> mentioned.

The difference is that you are tampering with a legal adherence contract.

> They are just
> > advertising restrictions on the code that nobody can enforce.  This
> seems
> > dangerous to me but IANAL.
> A license is a grant of rights. Our licenses can't be a restriction
> because they are unilateral. The rights may be conditional but they never
> actually restrict you relative to what you could do without the license.

True, but the fact remains that the GPL is a contractual agreement (if
accepted by excersizing rights in it) which exchanges those rights it grants
for certain responsibilities.  Changing those responsibilities without
adding copyrighted material to the affected portions seems dangerous.

If I give you the right to sell my book on Tuesday, you can't say that I
> forbade you from selling on other days of the week. You never had the
> right to sell on ANY day of the week, and I selectively granted you the
> right for Tuesday. In no way did I restrict your right to sell on Monday;
> you never had that right and I did nothing to change that fact.

No, this is diferent.  You are representing my permissions in a legal
document-- a contact.   (Note that the GPLv3 dropped all claims not to be a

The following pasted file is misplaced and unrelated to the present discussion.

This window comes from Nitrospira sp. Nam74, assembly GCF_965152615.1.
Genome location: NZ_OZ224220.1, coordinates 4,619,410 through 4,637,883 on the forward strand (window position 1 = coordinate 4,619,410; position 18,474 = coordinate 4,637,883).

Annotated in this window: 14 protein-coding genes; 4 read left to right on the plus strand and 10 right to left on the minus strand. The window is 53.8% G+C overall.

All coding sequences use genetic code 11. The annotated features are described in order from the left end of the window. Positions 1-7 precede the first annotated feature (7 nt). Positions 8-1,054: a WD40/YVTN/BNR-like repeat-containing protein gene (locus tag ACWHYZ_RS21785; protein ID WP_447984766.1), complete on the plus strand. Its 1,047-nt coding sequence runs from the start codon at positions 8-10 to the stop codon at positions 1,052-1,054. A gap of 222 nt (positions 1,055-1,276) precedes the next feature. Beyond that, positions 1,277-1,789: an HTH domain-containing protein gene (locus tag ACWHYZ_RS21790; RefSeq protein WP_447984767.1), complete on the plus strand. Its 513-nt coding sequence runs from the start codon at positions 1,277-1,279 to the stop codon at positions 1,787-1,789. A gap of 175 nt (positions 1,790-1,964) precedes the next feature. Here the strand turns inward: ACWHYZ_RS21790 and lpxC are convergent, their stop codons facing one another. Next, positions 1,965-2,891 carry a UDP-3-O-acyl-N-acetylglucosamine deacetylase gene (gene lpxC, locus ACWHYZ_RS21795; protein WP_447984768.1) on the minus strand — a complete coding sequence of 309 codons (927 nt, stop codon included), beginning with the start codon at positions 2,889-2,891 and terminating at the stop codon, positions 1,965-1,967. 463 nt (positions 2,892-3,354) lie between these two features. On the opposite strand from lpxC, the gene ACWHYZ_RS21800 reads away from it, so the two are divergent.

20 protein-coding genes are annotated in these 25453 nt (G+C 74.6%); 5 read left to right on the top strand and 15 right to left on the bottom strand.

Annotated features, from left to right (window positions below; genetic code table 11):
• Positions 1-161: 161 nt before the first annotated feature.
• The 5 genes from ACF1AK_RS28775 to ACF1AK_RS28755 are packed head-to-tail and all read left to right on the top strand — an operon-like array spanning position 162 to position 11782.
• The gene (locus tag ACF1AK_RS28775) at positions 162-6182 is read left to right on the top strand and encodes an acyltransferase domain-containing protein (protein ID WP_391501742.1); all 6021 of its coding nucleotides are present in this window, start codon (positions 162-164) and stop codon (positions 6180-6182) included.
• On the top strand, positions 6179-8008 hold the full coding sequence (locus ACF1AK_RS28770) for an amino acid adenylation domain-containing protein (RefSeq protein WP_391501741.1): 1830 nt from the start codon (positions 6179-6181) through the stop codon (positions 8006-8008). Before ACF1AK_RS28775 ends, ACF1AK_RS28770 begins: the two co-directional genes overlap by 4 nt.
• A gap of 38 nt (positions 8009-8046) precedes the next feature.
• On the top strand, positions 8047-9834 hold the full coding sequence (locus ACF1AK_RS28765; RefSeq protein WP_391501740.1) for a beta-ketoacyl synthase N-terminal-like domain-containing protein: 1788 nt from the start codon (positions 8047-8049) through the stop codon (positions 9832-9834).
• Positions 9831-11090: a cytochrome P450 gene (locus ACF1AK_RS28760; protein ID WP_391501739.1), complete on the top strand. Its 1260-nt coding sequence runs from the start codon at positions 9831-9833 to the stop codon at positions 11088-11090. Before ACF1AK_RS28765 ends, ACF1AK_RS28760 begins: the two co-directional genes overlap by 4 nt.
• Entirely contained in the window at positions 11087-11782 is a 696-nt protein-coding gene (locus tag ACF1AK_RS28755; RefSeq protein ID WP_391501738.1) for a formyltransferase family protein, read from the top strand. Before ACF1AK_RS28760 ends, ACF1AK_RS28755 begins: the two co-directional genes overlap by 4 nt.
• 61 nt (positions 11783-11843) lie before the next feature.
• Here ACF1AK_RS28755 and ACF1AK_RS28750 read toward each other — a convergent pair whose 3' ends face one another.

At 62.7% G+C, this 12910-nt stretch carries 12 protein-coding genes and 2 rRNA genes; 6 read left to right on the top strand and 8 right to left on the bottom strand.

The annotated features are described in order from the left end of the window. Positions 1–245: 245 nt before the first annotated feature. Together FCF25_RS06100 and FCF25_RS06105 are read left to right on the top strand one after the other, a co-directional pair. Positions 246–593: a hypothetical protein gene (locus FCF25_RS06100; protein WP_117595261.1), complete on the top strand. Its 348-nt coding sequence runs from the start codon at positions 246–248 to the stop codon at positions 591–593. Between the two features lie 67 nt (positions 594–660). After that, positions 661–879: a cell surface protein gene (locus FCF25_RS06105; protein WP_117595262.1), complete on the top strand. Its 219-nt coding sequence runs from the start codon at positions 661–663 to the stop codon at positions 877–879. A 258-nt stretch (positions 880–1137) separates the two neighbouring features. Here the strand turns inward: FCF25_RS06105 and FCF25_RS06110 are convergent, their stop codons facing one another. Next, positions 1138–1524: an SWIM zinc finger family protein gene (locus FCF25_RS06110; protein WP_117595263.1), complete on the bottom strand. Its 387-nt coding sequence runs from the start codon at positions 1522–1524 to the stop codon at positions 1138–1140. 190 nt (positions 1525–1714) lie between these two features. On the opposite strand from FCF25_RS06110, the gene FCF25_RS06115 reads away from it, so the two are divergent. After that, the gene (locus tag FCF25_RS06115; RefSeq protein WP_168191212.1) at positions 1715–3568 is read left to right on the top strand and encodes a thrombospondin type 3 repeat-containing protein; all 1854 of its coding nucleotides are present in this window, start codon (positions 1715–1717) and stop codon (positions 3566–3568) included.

contract on the advice of lawyers,  The footnote said that this was never
intended to be a legal interpretation anyway.)

If you elsewhere obtained the right to sell my book on Monday, this second
> permission to sell only on Tuesday would not prevent that. GPL v3
> specifically has a clause saying that it does not restrict rights you get
> elsewhere.

But you have to get them elsewhere.  If those permissions are removed...
Suppose they hear them from someone who got a copy from me but isn't
distributing them.  Obviously they haven't gotten the permissions from
another source capable of granting them, have they?

So using a subset of the original license does not restrict anyone, it
> does not claim to restrict anyone, and it is not falsely advertising that
> anyone is restricted. It is simply an incomplete statement of rights.

How can you read the ability to remove permissions  other than a claim to
restrict anyone?

Best Wishes,
Chris Travers